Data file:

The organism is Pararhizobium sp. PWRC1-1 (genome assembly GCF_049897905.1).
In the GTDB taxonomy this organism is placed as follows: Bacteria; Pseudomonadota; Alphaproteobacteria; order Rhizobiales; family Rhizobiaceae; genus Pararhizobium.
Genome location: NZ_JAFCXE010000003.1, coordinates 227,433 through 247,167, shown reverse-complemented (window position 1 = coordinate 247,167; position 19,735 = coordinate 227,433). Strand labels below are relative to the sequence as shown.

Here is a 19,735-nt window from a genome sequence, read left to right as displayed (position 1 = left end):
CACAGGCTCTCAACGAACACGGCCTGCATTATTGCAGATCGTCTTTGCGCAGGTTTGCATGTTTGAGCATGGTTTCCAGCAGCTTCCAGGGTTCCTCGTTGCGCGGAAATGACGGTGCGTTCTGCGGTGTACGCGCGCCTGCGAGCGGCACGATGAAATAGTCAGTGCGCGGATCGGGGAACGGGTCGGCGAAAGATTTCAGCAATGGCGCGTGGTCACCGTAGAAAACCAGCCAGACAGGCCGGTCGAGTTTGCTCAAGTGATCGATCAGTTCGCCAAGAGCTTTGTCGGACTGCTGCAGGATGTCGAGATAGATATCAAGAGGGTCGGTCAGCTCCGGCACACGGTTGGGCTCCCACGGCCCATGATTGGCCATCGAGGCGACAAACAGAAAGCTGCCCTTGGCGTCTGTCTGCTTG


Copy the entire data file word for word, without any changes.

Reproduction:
The organism is Pararhizobium sp. PWRC1-1 (genome assembly GCF_049897905.1).
In the GTDB taxonomy this organism is placed as follows: Bacteria; Pseudomonadota; Alphaproteobacteria; order Rhizobiales; family Rhizobiaceae; genus Pararhizobium.
Genome location: NZ_JAFCXE010000003.1, coordinates 227,433 through 247,167, shown reverse-complemented (window position 1 = coordinate 247,167; position 19,735 = coordinate 227,433). Strand labels below are relative to the sequence as shown.

Here is a 19,735-nt window from a genome sequence, read left to right as displayed (position 1 = left end):
CACAGGCTCTCAACGAACACGGCCTGCATTATTGCAGATCGTCTTTGCGCAGGTTTGCATGTTTGAGCATGGTTTCCAGCAGCTTCCAGGGTTCCTCGTTGCGCGGAAATGACGGTGCGTTCTGCGGTGTACGCGCGCCTGCGAGCGGCACGATGAAATAGTCAGTGCGCGGATCGGGGAACGGGTCGGCGAAAGATTTCAGCAATGGCGCGTGGTCACCGTAGAAAACCAGCCAGACAGGCCGGTCGAGTTTGCTCAAGTGATCGATCAGTTCGCCAAGAGCTTTGTCGGACTGCTGCAGGATGTCGAGATAGATATCAAGAGGGTCGGTCAGCTCCGGCACACGGTTGGGCTCCCACGGCCCATGATTGGCCATCGAGGCGACAAACAGAAAGCTGCCCTTGGCGTCTGTCTGCTTG